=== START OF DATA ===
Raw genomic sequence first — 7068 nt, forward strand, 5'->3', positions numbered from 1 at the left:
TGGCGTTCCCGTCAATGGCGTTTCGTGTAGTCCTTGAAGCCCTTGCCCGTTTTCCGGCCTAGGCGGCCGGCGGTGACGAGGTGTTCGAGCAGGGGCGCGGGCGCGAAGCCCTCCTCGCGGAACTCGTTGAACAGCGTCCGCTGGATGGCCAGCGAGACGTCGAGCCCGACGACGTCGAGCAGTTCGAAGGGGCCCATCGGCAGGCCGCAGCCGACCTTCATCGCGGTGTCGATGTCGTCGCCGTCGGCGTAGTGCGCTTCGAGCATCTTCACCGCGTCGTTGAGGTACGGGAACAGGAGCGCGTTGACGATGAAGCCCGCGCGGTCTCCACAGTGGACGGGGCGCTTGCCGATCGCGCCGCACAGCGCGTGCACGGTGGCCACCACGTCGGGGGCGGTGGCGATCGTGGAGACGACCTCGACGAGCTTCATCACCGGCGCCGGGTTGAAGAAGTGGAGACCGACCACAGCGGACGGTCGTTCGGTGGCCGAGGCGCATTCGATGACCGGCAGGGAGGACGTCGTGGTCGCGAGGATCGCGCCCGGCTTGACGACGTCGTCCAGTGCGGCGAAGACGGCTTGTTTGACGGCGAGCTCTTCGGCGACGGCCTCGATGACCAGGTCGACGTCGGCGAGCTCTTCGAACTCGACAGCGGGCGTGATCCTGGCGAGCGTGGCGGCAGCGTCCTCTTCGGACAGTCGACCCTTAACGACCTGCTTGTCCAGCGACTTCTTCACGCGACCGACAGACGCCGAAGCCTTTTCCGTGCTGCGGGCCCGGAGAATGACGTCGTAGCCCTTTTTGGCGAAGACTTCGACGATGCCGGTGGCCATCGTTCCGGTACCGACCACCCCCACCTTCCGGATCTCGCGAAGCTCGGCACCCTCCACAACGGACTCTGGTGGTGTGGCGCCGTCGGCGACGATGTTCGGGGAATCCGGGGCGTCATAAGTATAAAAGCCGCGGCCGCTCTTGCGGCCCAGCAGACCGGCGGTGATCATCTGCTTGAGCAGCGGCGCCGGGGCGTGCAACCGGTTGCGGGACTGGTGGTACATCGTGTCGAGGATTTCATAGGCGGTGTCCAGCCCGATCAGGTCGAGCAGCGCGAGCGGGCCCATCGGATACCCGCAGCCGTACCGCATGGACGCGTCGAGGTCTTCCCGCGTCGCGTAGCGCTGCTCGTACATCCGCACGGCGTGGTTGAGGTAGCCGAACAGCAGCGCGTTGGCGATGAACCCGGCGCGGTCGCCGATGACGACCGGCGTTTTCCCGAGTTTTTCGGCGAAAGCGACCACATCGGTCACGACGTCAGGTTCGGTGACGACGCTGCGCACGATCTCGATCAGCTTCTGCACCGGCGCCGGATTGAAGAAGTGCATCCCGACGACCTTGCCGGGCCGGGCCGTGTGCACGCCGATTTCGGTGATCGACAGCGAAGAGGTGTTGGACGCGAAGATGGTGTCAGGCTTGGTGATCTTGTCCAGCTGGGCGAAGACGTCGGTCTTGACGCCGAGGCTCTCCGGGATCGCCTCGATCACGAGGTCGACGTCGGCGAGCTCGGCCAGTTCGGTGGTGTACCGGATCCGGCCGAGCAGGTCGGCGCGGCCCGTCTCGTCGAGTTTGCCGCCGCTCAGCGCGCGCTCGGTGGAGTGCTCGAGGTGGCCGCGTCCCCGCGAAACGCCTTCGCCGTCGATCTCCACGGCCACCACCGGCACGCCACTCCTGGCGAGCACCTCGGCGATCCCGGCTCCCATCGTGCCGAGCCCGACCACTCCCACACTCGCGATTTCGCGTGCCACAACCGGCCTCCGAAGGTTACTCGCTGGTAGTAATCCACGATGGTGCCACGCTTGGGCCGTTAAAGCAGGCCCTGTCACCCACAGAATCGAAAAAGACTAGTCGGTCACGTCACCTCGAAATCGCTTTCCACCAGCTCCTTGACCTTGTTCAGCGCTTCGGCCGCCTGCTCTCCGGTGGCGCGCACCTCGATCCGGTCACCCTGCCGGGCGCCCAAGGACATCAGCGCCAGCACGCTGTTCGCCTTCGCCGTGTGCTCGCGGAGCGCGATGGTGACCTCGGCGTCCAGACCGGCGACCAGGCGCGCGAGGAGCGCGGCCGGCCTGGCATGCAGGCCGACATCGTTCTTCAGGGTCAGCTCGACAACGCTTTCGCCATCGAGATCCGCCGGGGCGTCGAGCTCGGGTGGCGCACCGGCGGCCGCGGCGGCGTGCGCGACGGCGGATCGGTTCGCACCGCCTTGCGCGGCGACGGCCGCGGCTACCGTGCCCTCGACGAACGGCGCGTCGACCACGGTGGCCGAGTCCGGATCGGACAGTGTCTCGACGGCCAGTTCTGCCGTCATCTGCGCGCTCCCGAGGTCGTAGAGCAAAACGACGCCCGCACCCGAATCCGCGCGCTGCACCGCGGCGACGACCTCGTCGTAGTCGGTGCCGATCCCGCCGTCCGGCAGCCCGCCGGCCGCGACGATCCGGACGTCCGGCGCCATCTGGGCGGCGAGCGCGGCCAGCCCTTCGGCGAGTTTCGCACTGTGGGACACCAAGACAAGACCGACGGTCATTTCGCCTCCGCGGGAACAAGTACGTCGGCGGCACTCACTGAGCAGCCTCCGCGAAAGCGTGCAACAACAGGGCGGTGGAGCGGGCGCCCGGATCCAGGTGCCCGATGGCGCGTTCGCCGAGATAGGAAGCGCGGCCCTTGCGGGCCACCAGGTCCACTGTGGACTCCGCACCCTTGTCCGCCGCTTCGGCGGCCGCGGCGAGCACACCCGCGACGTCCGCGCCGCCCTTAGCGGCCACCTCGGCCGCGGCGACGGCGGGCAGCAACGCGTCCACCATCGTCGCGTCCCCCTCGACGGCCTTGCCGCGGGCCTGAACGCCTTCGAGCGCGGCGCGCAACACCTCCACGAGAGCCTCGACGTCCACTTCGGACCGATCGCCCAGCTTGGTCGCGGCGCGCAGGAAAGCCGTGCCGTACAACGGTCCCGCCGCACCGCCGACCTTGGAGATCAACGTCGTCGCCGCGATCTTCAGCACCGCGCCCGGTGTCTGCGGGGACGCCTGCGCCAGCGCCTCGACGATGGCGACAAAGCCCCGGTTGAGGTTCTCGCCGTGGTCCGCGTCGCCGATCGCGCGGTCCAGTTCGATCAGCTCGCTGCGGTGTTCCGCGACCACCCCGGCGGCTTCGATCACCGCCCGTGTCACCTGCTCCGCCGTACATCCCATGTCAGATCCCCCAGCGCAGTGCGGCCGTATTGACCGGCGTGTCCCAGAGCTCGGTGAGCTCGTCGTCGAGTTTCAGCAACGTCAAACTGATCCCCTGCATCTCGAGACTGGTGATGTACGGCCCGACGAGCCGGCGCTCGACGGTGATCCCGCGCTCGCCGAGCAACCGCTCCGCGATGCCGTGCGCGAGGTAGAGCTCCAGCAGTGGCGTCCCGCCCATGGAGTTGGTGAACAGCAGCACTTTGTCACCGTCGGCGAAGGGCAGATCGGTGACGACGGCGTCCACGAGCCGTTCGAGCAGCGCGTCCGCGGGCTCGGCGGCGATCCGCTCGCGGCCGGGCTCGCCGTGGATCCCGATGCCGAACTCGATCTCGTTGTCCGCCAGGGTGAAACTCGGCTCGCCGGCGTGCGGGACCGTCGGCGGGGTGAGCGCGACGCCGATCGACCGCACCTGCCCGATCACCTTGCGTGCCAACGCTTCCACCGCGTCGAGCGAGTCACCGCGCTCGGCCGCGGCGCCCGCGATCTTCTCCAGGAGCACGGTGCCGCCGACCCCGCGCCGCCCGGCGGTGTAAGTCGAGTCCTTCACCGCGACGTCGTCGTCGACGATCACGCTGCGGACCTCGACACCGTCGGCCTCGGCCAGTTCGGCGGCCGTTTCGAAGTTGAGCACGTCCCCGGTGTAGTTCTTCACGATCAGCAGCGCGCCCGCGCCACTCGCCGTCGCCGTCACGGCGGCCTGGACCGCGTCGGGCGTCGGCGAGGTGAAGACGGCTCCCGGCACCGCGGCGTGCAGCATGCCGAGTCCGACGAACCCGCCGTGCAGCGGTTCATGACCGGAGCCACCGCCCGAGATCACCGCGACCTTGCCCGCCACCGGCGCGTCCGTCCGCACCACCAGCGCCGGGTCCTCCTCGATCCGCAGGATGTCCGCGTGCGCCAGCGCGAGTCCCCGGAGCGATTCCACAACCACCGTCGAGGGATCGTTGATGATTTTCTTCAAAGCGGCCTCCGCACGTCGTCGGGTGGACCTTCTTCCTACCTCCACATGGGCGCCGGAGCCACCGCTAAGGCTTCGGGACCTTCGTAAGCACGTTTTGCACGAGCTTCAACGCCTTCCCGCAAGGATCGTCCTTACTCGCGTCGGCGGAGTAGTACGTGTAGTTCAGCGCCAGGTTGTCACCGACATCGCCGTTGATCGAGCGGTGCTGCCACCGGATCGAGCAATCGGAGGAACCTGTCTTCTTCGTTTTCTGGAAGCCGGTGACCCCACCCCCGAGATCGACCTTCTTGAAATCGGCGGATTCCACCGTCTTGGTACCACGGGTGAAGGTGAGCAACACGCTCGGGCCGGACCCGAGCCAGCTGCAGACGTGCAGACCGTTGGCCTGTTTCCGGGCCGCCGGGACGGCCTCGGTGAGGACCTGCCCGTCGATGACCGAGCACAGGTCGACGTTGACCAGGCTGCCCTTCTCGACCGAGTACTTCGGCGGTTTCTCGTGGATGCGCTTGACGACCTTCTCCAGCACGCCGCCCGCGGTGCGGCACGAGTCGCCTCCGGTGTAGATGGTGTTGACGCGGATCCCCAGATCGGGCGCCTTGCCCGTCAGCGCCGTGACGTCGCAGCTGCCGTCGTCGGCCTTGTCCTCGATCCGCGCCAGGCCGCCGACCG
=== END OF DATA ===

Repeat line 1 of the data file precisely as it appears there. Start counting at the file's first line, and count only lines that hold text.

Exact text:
Raw genomic sequence first — 7068 nt, forward strand, 5'->3', positions numbered from 1 at the left: